Belgium has always achieved good results in the field of packaging recycling. One of the key factors in this success is the house-to-house collection of PMD waste.
The blue PMD bag appeared on the streets of Belgium some twenty-five years ago. The separate collection of PMD – Plastic bottles and containers, Metal packaging and Drinks cartons – proved a success and millions of Belgians started sorting enthusiastically.
Simple for the public
‘House-to-house collection plays a crucial role in the high level of participation in our system’, Patrick Laevers explains. ‘The PMD bags are collected from the public at home on average every two weeks. That makes it easy for everyone to take part in the system, including those who are less mobile or have smaller homes.’
In addition, the sorting rules are the same across the entire country. ‘Whether you sort at home or at work, at the coast or in the Ardennes makes no difference. The same packaging can be put in these bags wherever you are. Not only does that make communication easier, but it also creates a habit, which means that it is easier for members of the public to sort correctly.’
Continuing the momentum
With the introduction of the New Blue Bag, Fost Plus continues building on these strong points of the system. ‘For practical reasons, we have opted for a gradual introduction throughout the country. This gives all parties enough time to prepare. But once every member of the public has a New Blue Bag, within a period of just two years, we will again have a uniform collection scenario all over the country. In most places, the frequency of the house-to-house collection remains unchanged as well.’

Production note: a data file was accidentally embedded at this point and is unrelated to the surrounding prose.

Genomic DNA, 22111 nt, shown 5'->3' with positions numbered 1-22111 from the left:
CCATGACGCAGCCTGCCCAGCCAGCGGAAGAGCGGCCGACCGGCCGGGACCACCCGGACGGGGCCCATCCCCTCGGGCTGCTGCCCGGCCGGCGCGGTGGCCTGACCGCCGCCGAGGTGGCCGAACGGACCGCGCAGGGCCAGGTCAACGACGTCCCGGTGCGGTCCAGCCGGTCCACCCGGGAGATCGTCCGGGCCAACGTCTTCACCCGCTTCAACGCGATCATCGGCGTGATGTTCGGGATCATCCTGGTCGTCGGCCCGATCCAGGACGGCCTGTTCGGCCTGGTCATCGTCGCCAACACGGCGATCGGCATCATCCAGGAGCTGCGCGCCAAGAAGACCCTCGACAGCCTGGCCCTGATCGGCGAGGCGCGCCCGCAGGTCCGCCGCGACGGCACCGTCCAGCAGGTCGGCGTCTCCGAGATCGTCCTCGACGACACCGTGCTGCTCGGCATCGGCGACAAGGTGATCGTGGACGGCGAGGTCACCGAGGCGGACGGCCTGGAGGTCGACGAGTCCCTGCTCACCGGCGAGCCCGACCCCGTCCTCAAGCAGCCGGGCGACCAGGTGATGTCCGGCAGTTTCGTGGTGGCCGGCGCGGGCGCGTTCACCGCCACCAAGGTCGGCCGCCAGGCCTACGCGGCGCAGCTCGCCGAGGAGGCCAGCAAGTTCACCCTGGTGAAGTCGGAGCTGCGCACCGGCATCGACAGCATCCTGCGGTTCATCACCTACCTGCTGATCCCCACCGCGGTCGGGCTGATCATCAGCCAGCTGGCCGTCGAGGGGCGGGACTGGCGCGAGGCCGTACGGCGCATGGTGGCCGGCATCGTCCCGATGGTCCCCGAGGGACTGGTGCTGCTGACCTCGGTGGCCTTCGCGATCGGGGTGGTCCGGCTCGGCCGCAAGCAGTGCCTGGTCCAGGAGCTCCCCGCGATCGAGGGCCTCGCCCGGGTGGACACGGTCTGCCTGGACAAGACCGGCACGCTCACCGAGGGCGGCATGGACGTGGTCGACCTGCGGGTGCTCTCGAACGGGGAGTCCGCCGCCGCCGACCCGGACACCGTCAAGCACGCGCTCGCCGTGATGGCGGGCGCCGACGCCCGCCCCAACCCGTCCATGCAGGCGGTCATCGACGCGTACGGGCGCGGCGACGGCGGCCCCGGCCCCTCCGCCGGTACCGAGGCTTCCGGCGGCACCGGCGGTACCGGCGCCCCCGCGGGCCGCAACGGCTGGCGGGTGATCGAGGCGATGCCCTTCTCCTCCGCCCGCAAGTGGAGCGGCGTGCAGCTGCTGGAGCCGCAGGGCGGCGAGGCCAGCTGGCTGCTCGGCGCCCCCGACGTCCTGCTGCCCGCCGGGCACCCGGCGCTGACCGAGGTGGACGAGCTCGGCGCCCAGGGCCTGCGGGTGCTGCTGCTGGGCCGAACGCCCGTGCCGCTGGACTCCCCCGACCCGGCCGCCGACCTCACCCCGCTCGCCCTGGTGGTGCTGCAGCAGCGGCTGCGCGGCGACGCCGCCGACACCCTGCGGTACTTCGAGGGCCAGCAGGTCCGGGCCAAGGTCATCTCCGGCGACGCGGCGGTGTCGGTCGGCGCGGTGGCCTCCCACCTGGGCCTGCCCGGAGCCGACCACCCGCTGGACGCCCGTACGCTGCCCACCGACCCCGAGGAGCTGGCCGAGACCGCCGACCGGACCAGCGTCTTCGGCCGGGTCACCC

In addition, the sorting rules are simpler, because all plastic packaging can be put in the New Blue Bag, including yoghurt pots, butter tubs, meat packaging or plastic bags. ‘This means that a number of alternative plastic packaging collection processes still in force in certain places instantly become superfluous. From then on, everything can simply be put in the same PMD bag. That again makes things easier for members of the public.’
Critical mass necessary
Fost Plus is expecting to be able to collect an additional 85,000 tonnes of packaging annually, which comes to about eight kilos per inhabitant. This critical mass of materials is crucial for sustainable and efficient processing. ‘If you want efficient sorting and recycling processes, you need a constant flow of materials with the same composition and quality all the time. Because then it's worthwhile optimising processes and investing in new technologies’, says Patrick Laevers.
Packaging from the New Blue Bag will be sorted into fourteen separate high-grade flows. Eventually there will probably be even more. ‘For that, no fewer than five new, high-tech sorting centres are being built in Belgium. You can only attract these investments if you can guarantee the necessary volumes and quality in the long term’, Patrick Laevers stresses.
Volume and quality are among the most important elements for recycling as well. ‘It does not make much sense to develop and build new recycling centres if you can’t guarantee a constant supply of material. The technology has to be developed and the recycling centres have to be built. Developments like this need a stable investment climate. On the other hand, you can’t expect manufacturers to make products and packaging from recycled materials if a stable supply in terms of volume and quality is not guaranteed.’
‘In short, the uniform collection scenario is the basis to achieve our ultimate ambition: the development of an innovative, sustainable and local circular economy’, Patrick Laevers concludes.
Read more articles and insights on the circular economy at www.fostplus.be